Simply Beautiful.

It is desert all the way to Yazd.

We stop here and there to walk around old crumbling caravanserias like this …

… and are surprised to find some families still living here.

And this 1800 year old citadel at Meybod, with a small village still existing in and around it.

But otherwise it is all desert, desert ….

… desert that surrounds ….

…. Yazd… a city of half a million people … built almost entirely of earth and organic materials, except for the more recent, far outskirts of the city …

…. all built of earth and organic materials … spot the tall badgirs, wind-catchers in the foreground.

Yes, sun baked mud bricks and mud plaster have stood the test of time … just ask this cowboy.

The earthen alleyways are still alive with bikes and people …

The alleyways are great fun to ride …

… and the GPS computes perfectly …

And of course, playing fields are sand pits.

Yes, there are beautiful minarets and mosques like this and ….

… and this …

… but nothing jumps out like the Badgir, the wind-catcher. Here 6 wind-catchers circle two domes.

And here 4 wind-catchers circle a single dome.

And beneath that dome lies a water reservoir.

This stairway leads down to a 9th century reservoir in the centre of Yazd. This used to be for general public use and ladies would come down with their pitchers to collect water ….

… but today it is empty and only tourists like myself come down to ponder ….

… it is beautifully cool and I gaze up to the top and imagine the 4 high wind catchers above it.

This water has been brought to Yazd by the efforts of these Qanat workers ….

… and their Qanats, the underground water channels they chipped away at, to bring water to the reservoirs of Yazd.

This diagramme illustrates the workings of a Qanat nicely.

And this diagrammes shows the genuis marriage of the Badgir, from above, and Qanat from below.

This museum, the home of a famous merchant, built in 1888, illustrates Qanats and Badgirs beautifully. It has only this storey and a rooftop above ground, with 3 storeys below.

The bottom storey, 3 storeys below ground, receives the branch of the Qanat and its water.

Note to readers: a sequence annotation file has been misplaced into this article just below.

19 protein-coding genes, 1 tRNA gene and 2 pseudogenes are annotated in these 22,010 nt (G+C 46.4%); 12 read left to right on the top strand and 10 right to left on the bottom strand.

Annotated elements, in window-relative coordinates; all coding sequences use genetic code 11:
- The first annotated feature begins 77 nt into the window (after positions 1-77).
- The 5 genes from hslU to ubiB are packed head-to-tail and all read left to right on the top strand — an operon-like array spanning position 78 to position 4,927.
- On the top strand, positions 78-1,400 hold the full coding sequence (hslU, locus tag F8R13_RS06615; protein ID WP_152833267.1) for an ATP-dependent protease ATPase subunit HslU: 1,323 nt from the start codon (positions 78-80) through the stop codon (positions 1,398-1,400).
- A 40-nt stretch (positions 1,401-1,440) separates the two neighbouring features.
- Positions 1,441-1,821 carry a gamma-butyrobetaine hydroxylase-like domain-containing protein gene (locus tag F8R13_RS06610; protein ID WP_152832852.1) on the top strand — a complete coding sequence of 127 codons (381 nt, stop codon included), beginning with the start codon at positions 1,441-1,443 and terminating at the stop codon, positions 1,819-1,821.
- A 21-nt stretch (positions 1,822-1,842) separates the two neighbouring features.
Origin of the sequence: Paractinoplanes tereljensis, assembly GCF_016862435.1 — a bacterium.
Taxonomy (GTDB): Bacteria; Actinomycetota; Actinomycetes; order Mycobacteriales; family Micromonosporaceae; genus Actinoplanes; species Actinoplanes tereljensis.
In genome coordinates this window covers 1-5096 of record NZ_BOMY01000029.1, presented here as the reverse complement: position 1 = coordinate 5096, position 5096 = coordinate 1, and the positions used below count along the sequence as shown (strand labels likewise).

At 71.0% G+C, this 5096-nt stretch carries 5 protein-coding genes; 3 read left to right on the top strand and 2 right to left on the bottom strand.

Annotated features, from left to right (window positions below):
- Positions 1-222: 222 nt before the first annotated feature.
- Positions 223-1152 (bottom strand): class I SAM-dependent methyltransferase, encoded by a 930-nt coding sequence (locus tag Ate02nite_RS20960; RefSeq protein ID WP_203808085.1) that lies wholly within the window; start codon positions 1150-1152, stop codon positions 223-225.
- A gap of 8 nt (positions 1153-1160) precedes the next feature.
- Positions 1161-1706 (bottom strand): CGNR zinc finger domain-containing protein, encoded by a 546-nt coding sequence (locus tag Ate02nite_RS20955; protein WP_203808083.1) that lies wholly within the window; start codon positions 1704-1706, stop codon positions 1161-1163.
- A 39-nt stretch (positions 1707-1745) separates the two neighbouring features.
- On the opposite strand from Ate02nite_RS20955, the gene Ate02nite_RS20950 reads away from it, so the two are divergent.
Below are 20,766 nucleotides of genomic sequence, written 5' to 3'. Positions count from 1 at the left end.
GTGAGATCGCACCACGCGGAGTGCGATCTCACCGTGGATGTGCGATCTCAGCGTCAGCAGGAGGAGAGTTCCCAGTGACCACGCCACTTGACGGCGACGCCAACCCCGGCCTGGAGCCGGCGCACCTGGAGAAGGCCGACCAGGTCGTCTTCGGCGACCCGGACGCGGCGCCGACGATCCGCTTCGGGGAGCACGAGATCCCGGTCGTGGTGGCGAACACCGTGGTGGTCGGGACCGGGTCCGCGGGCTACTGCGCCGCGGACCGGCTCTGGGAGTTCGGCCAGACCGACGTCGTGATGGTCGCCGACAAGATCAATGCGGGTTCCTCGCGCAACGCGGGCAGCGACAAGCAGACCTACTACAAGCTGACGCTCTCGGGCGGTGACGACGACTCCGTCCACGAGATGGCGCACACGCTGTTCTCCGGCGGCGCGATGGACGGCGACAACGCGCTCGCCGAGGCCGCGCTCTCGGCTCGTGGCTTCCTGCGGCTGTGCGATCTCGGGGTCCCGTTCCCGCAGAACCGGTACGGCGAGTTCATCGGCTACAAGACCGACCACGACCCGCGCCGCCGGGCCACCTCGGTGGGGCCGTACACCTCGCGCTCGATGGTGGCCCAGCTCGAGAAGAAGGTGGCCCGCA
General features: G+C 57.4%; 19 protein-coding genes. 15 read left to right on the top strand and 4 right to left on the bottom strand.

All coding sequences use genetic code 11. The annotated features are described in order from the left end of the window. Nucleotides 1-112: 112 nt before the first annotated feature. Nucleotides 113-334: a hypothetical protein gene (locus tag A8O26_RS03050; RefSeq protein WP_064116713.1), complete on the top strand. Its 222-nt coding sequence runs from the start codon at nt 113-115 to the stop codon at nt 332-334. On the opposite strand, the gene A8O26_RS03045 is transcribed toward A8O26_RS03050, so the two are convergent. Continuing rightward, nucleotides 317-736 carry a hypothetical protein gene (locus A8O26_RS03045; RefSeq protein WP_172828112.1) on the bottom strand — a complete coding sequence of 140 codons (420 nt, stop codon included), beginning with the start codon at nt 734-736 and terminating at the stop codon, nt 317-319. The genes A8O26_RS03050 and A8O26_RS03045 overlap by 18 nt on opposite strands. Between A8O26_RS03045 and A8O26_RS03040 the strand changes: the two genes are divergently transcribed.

This stairway leads to the 2nd storey below ground …

… which holds a pool of water, that is fanned by air from the wind-catchers. It is really chilly. Food stuffs are kept here … see the vegetable rack suspended above.

The 1st storey below ground has a perfectly comfortable temperature and water jugs at the ready …

… and holds interconnected rooms for family members.

The ground floor has a beautiful entrance to welcome guests on the one side … and a kitchen and servant quarters to the other side.

And here is the Fire Temple at Yazd ….

… with a Fire that has burnt continuously since 470 A.D. That is for 1548 years …

… thanks to the daily efforts of Zoroastarian priests. Zoroastrians date back to 1250 B.C and believe good and evil coexists in all living things.

The Zoroastarian Symbol … wings imply good thoughts, words, deeds will help us soar … the sinker below implies bad thoughts, words, deeds will hamper our progress in the universe.

And here is the Shrine at Chak Chak. This is where the fleeing Zoroastarian princess, in desperation, throws her staff at the cliff and it starts to drip, drip.

We climb to the top and after we look down …

… enter the shrine to find Zoroastrians praying before fire.

Zoroastarian ladies are known for their bold colours … and …

… here we splash each other with the water that still chak chaks, drip drips …

… brought to us by the Zoroastarian princess that fled here in 637 A.D.